Human Capital

Learn to Understand Human Capital and your Financial Well-Being, the easy way.


Life-threatening cancer. Permanent disability. Premature death. These are all facts of life. Not pleasant ones, but very real ones.

When we think about building a robust financial plan to accomplish family goals, we need to crash-test it. From my perspective as a financial planner, it’s not a matter of if one of my clients is going to experience a catastrophic life event, but simply a matter of when.

So, we build our financial plans assuming everyone gets cancer to make sure all family goals can still happen.

What is Human Capital?

Human Capital is the potential to convert your labour into dollars and cents over the course of your life. Simple math can demonstrate the scale of what that amounts to, especially for younger folks. We’ll start with a stripped-down scenario and layer on more assumptions.

A 30-year-old person planning on working until 65 with a $50,000 after-tax, annual salary, just with simple multiplication, will earn $1,750,000 over their working life. That’s no chump change. We’ll just assume that person got raises matching inflation yearly, so that figure doesn’t need to be adjusted downward to account for the effect of rising price levels.

And if, as is generally the case, your later income years are your highest… Well, you can see how substantial that figure can become.

How do I protect my Human Capital?

Your Human Capital is typically the greatest single asset a person has in their young adult life. You insure your house; how are you going to pay for your mortgage? If the answer is “go to work,” then it is more than sensible to insure against that catastrophic scenario.

The three tools we employ are, in prioritized order, Disability, Critical Illness, and Life Insurances.

Disability (DI) Insurance

Our first line of defense is Long-Term Disability insurance. I regularly sit down with clients to discuss our bullet-proofing plans and ask about their group insurance. People invariably can tell me how much money they have allocated for massage benefits but have no idea whatsoever about their group Long-Term Disability insurance. That coverage is far and away the most important in the package.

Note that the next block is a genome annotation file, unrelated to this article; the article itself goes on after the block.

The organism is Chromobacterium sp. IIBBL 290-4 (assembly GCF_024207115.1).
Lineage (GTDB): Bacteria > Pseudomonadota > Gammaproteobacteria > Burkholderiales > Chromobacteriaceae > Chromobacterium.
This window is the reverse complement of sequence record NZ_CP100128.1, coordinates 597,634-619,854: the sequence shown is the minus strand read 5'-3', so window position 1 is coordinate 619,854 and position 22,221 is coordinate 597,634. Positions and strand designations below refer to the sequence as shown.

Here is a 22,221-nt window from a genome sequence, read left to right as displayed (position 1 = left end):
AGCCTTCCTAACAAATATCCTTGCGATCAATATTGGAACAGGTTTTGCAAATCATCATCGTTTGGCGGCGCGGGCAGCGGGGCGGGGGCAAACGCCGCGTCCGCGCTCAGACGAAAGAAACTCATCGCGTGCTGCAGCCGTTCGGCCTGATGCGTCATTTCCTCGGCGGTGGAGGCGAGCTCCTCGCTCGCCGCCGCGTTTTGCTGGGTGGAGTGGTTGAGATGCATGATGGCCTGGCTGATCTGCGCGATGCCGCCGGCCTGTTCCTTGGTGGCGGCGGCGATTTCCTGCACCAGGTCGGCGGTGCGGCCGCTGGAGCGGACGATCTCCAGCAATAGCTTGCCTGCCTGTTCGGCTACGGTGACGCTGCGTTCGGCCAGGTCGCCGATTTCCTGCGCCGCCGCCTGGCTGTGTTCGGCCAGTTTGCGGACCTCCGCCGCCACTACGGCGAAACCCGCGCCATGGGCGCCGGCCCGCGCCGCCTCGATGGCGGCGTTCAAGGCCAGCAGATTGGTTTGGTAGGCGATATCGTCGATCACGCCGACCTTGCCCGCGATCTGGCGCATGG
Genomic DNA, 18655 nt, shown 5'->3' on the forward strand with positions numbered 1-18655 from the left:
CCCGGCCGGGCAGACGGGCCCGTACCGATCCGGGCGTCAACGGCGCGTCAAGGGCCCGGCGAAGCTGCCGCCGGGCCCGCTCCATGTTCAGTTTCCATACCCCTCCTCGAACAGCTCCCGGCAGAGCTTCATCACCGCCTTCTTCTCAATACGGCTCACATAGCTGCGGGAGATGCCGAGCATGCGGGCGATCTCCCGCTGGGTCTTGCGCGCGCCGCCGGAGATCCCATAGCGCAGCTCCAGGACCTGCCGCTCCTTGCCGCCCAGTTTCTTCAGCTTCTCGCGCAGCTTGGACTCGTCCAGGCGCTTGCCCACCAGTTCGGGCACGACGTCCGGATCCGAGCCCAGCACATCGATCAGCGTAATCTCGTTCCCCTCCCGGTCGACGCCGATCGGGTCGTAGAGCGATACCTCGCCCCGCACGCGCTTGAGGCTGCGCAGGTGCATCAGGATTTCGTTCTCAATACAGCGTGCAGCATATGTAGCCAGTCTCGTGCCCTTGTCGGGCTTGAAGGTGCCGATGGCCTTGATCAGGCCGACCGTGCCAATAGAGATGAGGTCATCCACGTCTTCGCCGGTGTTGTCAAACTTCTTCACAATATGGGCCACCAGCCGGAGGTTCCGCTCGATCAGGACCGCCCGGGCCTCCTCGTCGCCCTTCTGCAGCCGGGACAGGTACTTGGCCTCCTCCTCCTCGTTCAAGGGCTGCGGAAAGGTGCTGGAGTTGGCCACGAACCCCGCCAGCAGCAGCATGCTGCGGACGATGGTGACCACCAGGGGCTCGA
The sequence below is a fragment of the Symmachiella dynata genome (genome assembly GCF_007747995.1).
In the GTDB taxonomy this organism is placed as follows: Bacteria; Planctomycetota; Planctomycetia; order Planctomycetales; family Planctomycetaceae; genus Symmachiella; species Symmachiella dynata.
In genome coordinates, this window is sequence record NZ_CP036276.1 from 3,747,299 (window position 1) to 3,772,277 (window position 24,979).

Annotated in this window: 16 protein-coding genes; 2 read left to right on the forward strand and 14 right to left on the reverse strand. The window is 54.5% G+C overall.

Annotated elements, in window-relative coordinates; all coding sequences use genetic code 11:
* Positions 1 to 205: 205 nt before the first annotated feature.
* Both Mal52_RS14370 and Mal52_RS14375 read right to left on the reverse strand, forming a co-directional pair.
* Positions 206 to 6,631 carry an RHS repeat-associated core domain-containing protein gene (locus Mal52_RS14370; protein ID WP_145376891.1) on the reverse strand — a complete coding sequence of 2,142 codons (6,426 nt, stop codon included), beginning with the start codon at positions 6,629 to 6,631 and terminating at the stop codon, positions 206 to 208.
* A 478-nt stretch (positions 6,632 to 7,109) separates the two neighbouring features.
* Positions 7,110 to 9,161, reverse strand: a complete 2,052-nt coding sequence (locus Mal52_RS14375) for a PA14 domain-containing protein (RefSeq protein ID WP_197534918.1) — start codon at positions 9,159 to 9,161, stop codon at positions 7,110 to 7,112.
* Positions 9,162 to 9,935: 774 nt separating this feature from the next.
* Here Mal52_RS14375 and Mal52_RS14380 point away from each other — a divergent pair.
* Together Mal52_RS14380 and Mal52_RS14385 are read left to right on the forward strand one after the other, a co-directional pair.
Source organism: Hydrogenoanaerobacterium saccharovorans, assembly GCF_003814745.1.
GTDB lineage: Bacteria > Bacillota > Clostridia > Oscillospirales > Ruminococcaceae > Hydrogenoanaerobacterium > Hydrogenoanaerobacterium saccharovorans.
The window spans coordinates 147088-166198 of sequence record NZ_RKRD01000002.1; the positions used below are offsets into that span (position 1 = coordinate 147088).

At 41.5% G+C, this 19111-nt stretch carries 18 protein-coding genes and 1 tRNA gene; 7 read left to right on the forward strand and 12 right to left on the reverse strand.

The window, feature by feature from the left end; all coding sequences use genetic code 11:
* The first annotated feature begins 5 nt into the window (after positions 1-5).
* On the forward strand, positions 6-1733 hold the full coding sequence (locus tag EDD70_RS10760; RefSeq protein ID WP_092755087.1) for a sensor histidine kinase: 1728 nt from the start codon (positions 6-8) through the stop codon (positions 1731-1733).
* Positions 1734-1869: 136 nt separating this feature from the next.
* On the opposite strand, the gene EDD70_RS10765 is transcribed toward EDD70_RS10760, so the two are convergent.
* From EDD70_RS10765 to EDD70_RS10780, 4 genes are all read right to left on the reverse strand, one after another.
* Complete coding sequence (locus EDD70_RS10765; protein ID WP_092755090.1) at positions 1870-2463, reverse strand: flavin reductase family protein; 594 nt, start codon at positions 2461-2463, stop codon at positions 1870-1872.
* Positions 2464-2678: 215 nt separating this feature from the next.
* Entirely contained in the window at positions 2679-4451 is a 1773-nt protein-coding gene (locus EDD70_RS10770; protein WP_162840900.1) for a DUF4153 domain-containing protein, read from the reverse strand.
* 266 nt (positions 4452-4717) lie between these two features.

High quality Disability insurance is designed to replace your monthly income in the event you can’t work due to illness or injury. Most group benefits plans pay tax-free benefits also, but this varies from plan-to-plan. And there are other bells and whistles that may or may not be attached to the plan.

Most group plans have a key weakness, namely how they define “disability”. Having reviewed hundreds of group benefit plan coverages, almost all contain what is known as an “own occupation” definition for the first 24 months you are disabled, which is what it sounds like. The idea is that you are covered if you can’t perform your job functions. The coverage then typically reverts to “any occupation” AFTER 24 months, which is also just as it sounds. Can’t develop software anymore but you can push a broom? Tough nutties, you aren’t covered.

I always recommend reviewing this coverage to make sure it is sensible for the individual and then we can supplement with individual coverage accordingly.

Critical Illness (CI) Insurance

I speak regularly with Canadian who make off-handed remarks about how great it is to have “free” healthcare in the Great White North (usually by contrast to our Southernly Neighbours). It’s at that point that I realize they likely have had limited engagement with the health care system. As a Type-1 Diabetic, I am constantly engaged with various doctors and pharmacists in the Canadian healthcare system; I can assure you it is NOT free to use.

Critical Illness insurance provides a one-time, lump-sum, (generally) tax-free payment designed to help a family weather a period of increased costs and reduced income while undergoing treatment for a covered condition. Coverages vary, but almost all policies will provide a payout for heart attack, life-threatening cancer and stroke (the Big Three), potentially including a host of other conditions such as severe burns, loss of limb, paralysis, Alzheimer’s disease, etc., etc.

The policy can be structured in many ways, but I generally recommend mapping the duration of the coverage onto a retirement plan. Once you retire you should be “self-insured” for these risks, having saved sufficient funds along the way to insure this risk with said funds.

More and more group insurance plans are beginning to include some amount of CI, although this typically is a token amount like $25k and the covered conditions can vary broadly. I generally recommend total coverage of about 2-years gross salary.

Life (LI) Insurance

Most people are aware of Life insurance and its purpose, so I won’t spend much time here. The reason it should be mentioned is that part of a proper Life insurance needs analysis is to calculate income replacement for survivors. The same logic applies as with Disability above; how are your spouse and/or children to pay for their mortgages, educations, costs of living, etc. without your income?

Again, proper analysis will use a time-value of money calculation which can be complicated for the lay person. I’d recommend getting assistance from someone who knows what they are doing there also.

The Main Point (TLDR;)

There are times to play the odds to your advantage and there are times to hedge your bets. If the risk is financial ruin and the joint probabilities of disaster are between 50-75% (https://insureright.ca/calculator/#analysis)…

Hedge; don’t bet.

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Contact us at contact@howlettfinancial.com

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